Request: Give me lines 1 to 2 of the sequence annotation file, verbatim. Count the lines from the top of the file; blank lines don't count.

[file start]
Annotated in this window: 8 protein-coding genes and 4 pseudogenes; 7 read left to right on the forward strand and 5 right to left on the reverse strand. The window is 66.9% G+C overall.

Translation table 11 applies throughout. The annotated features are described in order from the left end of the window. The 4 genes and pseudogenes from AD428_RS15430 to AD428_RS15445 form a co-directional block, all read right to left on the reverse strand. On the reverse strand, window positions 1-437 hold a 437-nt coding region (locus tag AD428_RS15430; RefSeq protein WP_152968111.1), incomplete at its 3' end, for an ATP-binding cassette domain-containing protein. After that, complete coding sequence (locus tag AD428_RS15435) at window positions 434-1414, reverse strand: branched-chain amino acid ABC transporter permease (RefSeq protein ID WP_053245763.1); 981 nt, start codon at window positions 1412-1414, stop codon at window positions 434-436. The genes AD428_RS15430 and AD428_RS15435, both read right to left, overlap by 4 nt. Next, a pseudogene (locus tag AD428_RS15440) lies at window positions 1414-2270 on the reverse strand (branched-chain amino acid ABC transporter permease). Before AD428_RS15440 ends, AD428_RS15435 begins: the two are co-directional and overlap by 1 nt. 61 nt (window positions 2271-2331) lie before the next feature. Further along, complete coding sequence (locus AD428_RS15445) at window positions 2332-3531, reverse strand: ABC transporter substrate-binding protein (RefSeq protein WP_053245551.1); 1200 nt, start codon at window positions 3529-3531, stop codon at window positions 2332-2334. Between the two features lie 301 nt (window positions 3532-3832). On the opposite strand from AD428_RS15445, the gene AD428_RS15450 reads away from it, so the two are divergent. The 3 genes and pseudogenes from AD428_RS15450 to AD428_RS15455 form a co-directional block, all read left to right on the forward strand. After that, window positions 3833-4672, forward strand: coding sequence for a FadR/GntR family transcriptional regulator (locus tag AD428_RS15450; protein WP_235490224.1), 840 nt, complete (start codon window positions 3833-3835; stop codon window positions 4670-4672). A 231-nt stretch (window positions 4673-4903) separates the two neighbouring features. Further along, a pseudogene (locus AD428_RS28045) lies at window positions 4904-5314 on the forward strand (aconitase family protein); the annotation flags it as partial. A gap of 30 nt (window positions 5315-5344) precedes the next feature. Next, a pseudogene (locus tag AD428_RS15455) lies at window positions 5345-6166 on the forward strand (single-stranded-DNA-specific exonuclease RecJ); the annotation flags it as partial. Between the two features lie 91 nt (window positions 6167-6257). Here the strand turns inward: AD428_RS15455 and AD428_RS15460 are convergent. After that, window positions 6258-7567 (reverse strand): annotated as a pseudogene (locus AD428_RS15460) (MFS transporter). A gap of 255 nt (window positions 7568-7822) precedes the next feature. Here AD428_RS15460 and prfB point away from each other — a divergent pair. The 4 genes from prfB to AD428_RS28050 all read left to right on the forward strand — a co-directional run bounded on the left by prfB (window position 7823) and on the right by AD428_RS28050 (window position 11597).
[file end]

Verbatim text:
Annotated in this window: 8 protein-coding genes and 4 pseudogenes; 7 read left to right on the forward strand and 5 right to left on the reverse strand. The window is 66.9% G+C overall.

Translation table 11 applies throughout. The annotated features are described in order from the left end of the window. The 4 genes and pseudogenes from AD428_RS15430 to AD428_RS15445 form a co-directional block, all read right to left on the reverse strand. On the reverse strand, window positions 1-437 hold a 437-nt coding region (locus tag AD428_RS15430; RefSeq protein WP_152968111.1), incomplete at its 3' end, for an ATP-binding cassette domain-containing protein. After that, complete coding sequence (locus tag AD428_RS15435) at window positions 434-1414, reverse strand: branched-chain amino acid ABC transporter permease (RefSeq protein ID WP_053245763.1); 981 nt, start codon at window positions 1412-1414, stop codon at window positions 434-436. The genes AD428_RS15430 and AD428_RS15435, both read right to left, overlap by 4 nt. Next, a pseudogene (locus tag AD428_RS15440) lies at window positions 1414-2270 on the reverse strand (branched-chain amino acid ABC transporter permease). Before AD428_RS15440 ends, AD428_RS15435 begins: the two are co-directional and overlap by 1 nt. 61 nt (window positions 2271-2331) lie before the next feature. Further along, complete coding sequence (locus AD428_RS15445) at window positions 2332-3531, reverse strand: ABC transporter substrate-binding protein (RefSeq protein WP_053245551.1); 1200 nt, start codon at window positions 3529-3531, stop codon at window positions 2332-2334. Between the two features lie 301 nt (window positions 3532-3832). On the opposite strand from AD428_RS15445, the gene AD428_RS15450 reads away from it, so the two are divergent. The 3 genes and pseudogenes from AD428_RS15450 to AD428_RS15455 form a co-directional block, all read left to right on the forward strand. After that, window positions 3833-4672, forward strand: coding sequence for a FadR/GntR family transcriptional regulator (locus tag AD428_RS15450; protein WP_235490224.1), 840 nt, complete (start codon window positions 3833-3835; stop codon window positions 4670-4672). A 231-nt stretch (window positions 4673-4903) separates the two neighbouring features. Further along, a pseudogene (locus AD428_RS28045) lies at window positions 4904-5314 on the forward strand (aconitase family protein); the annotation flags it as partial. A gap of 30 nt (window positions 5315-5344) precedes the next feature. Next, a pseudogene (locus tag AD428_RS15455) lies at window positions 5345-6166 on the forward strand (single-stranded-DNA-specific exonuclease RecJ); the annotation flags it as partial. Between the two features lie 91 nt (window positions 6167-6257). Here the strand turns inward: AD428_RS15455 and AD428_RS15460 are convergent. After that, window positions 6258-7567 (reverse strand): annotated as a pseudogene (locus AD428_RS15460) (MFS transporter). A gap of 255 nt (window positions 7568-7822) precedes the next feature. Here AD428_RS15460 and prfB point away from each other — a divergent pair. The 4 genes from prfB to AD428_RS28050 all read left to right on the forward strand — a co-directional run bounded on the left by prfB (window position 7823) and on the right by AD428_RS28050 (window position 11597).